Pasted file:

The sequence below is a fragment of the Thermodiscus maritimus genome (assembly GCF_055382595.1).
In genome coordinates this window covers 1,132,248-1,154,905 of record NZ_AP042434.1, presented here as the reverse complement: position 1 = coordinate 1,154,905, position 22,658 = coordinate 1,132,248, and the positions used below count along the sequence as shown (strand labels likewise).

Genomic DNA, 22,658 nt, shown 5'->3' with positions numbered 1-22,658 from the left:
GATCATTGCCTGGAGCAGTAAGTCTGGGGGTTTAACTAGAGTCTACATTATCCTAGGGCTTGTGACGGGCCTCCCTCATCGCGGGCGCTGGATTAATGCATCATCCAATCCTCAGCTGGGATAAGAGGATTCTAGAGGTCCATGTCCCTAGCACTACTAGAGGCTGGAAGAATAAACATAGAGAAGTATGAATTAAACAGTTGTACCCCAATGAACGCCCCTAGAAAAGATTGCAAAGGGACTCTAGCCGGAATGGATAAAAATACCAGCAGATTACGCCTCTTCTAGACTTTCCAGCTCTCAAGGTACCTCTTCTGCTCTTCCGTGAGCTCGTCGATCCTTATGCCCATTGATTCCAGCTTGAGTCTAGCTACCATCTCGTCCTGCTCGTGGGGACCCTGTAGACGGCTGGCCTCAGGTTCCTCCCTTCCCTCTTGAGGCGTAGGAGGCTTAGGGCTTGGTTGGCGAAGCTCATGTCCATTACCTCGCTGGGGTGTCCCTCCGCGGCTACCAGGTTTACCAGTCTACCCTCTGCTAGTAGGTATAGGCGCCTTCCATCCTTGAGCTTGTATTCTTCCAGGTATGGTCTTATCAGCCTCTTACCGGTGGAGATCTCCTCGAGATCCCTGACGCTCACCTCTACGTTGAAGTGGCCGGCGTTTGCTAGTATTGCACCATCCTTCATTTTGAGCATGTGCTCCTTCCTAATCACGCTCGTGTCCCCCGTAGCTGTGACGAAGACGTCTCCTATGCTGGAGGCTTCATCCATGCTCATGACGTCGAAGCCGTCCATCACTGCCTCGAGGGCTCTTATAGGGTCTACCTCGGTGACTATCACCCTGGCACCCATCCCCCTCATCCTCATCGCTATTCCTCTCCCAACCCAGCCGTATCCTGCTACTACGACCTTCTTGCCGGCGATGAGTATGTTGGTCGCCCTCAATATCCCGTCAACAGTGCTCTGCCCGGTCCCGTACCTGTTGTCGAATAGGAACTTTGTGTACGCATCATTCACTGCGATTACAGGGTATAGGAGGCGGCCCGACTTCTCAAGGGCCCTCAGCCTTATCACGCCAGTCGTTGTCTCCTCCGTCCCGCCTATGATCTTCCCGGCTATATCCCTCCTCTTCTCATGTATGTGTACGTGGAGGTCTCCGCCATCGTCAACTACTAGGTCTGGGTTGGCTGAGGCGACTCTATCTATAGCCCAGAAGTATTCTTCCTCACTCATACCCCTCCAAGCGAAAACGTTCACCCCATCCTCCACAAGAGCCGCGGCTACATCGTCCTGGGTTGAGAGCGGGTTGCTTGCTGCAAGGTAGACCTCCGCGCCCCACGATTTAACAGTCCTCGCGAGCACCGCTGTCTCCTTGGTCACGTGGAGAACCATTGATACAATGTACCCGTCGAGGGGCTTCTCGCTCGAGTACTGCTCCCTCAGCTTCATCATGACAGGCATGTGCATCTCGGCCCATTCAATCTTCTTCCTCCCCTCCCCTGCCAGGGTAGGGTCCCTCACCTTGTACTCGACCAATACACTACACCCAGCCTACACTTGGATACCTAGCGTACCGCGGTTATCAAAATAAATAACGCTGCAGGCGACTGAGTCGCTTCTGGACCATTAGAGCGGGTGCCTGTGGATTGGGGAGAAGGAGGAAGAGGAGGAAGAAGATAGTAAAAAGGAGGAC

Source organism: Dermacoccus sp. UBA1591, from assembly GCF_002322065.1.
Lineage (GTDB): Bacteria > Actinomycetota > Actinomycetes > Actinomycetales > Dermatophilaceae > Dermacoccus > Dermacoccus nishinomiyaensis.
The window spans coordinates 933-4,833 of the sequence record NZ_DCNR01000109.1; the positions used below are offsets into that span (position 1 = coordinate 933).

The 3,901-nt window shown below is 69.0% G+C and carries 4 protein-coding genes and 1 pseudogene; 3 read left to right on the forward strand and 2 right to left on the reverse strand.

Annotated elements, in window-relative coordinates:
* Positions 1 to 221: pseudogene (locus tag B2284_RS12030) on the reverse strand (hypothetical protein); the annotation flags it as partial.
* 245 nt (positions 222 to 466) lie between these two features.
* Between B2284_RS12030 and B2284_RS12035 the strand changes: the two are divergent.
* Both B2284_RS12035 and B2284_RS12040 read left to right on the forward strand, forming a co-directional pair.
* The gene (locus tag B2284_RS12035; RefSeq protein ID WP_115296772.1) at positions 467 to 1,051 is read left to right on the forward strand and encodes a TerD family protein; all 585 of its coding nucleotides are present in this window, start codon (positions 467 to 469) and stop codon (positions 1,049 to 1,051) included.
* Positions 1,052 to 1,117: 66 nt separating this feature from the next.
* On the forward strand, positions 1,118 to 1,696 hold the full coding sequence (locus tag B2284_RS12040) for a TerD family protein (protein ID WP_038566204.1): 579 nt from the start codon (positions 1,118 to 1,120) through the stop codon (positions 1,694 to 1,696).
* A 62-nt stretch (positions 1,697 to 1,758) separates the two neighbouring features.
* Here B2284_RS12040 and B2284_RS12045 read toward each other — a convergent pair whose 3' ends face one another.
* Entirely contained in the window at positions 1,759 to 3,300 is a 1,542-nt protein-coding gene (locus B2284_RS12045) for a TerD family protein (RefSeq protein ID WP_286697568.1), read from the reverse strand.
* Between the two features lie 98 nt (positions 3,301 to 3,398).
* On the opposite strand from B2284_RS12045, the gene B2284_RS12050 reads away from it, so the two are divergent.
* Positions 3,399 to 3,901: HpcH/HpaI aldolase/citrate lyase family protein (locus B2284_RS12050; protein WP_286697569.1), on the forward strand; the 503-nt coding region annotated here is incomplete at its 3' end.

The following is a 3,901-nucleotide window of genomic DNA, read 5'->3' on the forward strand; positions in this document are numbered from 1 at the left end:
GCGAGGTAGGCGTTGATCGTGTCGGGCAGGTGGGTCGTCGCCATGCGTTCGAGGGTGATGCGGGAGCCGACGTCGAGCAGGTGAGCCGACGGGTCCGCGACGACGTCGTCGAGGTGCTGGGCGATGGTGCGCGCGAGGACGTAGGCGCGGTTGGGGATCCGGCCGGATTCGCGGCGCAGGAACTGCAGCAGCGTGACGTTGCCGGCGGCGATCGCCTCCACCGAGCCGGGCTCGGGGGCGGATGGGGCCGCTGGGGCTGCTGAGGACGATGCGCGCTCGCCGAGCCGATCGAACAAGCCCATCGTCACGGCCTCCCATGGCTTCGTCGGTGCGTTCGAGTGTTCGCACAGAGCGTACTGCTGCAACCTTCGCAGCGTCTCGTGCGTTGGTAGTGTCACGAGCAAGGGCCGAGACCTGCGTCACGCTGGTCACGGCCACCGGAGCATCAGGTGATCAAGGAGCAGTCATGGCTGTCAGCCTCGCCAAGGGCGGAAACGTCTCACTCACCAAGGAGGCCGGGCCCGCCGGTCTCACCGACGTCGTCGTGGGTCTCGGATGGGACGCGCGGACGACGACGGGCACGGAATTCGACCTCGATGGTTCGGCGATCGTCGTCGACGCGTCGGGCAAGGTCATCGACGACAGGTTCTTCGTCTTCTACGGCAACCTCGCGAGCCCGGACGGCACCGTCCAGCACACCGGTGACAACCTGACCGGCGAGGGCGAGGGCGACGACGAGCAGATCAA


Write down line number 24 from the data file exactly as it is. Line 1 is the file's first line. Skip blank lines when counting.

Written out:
GCGAGGTAGGCGTTGATCGTGTCGGGCAGGTGGGTCGTCGCCATGCGTTCGAGGGTGATGCGGGAGCCGACGTCGAGCAGGTGAGCCGACGGGTCCGCGACGACGTCGTCGAGGTGCTGGGCGATGGTGCGCGCGAGGACGTAGGCGCGGTTGGGGATCCGGCCGGATTCGCGGCGCAGGAACTGCAGCAGCGTGACGTTGCCGGCGGCGATCGCCTCCACCGAGCCGGGCTCGGGGGCGGATGGGGCCGCTGGGGCTGCTGAGGACGATGCGCGCTCGCCGAGCCGATCGAACAAGCCCATCGTCACGGCCTCCCATGGCTTCGTCGGTGCGTTCGAGTGTTCGCACAGAGCGTACTGCTGCAACCTTCGCAGCGTCTCGTGCGTTGGTAGTGTCACGAGCAAGGGCCGAGACCTGCGTCACGCTGGTCACGGCCACCGGAGCATCAGGTGATCAAGGAGCAGTCATGGCTGTCAGCCTCGCCAAGGGCGGAAACGTCTCACTCACCAAGGAGGCCGGGCCCGCCGGTCTCACCGACGTCGTCGTGGGTCTCGGATGGGACGCGCGGACGACGACGGGCACGGAATTCGACCTCGATGGTTCGGCGATCGTCGTCGACGCGTCGGGCAAGGTCATCGACGACAGGTTCTTCGTCTTCTACGGCAACCTCGCGAGCCCGGACGGCACCGTCCAGCACACCGGTGACAACCTGACCGGCGAGGGCGAGGGCGACGACGAGCAGATCAA